There is “zero cost to scaling back coal,” says Jaccard, and when it comes to further progress with solar and wind investments electors should be receptive given those transitions have become “really cheap.” “It will create jobs – energy production can still be in Alberta and Saskatchewan,” says Jaccard.

In fact, Canada’s energy sector has been making progress, reducing its carbon intensity by 13%, points out Joe Gemino, Morningstar’s sector analyst, and paradoxically, he expects a further 25% improvement when new technologies can be deployed on expanded pipelines.

But Conservative Party leader Andrew Scheer says things aren’t going well, and unless we take his route, we’re risking economic decline at the cost of climate action.

The Conservative anti-policy

Touted as economically beneficial and climate-friendly, experts say the Conservative platform is neither. “If you were sincere, you would have at least matched [the emissions caps that are currently in place],” says Jaccard.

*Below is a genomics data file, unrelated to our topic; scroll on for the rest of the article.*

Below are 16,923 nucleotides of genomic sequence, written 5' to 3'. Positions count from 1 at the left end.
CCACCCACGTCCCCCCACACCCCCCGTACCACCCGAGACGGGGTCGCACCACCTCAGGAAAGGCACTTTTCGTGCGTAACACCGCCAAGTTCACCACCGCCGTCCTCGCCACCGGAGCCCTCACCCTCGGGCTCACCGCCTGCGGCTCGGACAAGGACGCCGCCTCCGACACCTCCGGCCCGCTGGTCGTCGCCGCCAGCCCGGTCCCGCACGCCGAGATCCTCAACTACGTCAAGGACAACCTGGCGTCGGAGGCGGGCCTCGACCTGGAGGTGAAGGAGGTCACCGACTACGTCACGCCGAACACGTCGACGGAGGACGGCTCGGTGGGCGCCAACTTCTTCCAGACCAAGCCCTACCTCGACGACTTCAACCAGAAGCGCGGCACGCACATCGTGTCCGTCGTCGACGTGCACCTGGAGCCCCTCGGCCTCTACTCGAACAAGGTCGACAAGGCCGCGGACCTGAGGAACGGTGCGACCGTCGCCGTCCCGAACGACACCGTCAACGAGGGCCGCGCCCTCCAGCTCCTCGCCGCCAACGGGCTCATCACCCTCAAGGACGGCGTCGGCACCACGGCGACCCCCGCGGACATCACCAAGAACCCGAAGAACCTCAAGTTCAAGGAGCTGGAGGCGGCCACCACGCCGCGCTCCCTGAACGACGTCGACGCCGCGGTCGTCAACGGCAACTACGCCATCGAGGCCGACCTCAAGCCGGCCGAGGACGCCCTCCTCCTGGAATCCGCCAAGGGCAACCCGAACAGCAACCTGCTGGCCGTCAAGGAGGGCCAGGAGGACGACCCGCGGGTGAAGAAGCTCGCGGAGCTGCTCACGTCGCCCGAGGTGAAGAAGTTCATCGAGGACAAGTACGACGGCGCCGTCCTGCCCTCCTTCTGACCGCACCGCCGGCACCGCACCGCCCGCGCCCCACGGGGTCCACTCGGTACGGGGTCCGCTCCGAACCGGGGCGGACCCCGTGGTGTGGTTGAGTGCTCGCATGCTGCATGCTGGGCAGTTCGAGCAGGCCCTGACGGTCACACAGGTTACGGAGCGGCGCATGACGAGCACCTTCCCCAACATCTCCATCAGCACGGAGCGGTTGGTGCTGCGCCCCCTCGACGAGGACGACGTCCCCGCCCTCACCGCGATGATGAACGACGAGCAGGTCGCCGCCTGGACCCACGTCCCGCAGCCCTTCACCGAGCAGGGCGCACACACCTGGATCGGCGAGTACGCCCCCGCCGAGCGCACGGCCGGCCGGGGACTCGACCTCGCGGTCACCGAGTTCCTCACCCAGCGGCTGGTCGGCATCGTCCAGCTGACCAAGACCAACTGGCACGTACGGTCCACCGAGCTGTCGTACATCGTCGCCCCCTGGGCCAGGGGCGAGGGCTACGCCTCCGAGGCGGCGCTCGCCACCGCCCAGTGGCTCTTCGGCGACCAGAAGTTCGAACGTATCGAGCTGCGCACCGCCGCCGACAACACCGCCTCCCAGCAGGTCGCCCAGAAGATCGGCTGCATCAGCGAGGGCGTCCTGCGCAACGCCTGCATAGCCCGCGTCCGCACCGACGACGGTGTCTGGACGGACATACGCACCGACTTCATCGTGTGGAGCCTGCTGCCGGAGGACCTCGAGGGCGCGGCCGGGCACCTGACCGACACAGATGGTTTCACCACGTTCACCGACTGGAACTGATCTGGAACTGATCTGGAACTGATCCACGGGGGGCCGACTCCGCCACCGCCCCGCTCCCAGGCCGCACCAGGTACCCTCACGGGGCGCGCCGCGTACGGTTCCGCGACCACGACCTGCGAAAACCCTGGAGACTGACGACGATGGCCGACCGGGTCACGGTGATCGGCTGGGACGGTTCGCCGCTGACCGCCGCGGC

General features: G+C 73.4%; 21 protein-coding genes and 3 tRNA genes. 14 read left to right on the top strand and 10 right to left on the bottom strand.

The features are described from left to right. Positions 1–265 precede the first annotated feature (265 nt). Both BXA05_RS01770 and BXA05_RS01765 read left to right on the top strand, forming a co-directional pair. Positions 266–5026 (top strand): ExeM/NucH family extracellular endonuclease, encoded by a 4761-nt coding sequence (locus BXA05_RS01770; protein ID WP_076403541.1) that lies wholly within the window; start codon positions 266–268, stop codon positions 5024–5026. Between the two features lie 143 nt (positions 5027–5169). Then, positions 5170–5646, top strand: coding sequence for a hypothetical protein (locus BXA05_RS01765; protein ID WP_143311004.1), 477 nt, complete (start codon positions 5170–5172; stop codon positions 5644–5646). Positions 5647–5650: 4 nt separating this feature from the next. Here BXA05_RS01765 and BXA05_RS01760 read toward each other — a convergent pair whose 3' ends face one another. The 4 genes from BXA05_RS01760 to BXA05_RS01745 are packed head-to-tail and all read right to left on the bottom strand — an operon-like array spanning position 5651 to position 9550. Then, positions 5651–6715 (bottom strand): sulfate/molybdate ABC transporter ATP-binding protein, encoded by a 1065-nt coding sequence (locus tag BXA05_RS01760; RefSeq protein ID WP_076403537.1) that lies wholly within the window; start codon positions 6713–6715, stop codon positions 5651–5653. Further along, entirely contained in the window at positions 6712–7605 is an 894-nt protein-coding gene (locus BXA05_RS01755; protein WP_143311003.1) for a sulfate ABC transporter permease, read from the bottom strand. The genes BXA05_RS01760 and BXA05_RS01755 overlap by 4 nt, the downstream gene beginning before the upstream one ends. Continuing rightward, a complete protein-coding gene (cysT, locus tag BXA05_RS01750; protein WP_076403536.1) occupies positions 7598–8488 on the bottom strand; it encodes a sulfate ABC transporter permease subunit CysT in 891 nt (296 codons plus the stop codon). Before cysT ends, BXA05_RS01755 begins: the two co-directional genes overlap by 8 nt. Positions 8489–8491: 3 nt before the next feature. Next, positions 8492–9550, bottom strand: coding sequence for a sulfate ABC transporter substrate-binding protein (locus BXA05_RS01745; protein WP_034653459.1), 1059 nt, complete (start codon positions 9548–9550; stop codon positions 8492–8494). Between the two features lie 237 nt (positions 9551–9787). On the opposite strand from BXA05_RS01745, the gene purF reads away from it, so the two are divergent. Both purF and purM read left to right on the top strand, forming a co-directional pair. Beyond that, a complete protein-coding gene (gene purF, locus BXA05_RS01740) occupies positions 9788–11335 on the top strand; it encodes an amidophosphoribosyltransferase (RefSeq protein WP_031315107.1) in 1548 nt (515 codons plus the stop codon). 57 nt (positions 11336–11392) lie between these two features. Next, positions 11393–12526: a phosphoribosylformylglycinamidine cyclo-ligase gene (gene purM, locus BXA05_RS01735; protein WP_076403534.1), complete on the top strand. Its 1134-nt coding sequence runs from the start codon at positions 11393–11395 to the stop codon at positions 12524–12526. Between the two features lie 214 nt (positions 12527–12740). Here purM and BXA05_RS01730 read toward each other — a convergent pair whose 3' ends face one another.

The Conservatives have promised to abolish the “costly” carbon tax, and instead, have pledged a plan to invest in “clean technology development” using funds above an unknown threshold for polluters. 

Assessing any environmental benefit from the plan only has analysts scratching their heads. “They would tell you what it was [if it was a carbon tax],” says Jaccard, instead “the best thing an independent analyst can do is assume it’s zero.” Jaccard, who sits on the UN’s advisory panel on climate change, modelled the impact of Scheer’s plan and found it would lead to increased emissions between 2020 and 2030. Less investment in renewables, and less sustainable returns. Not good for the economy.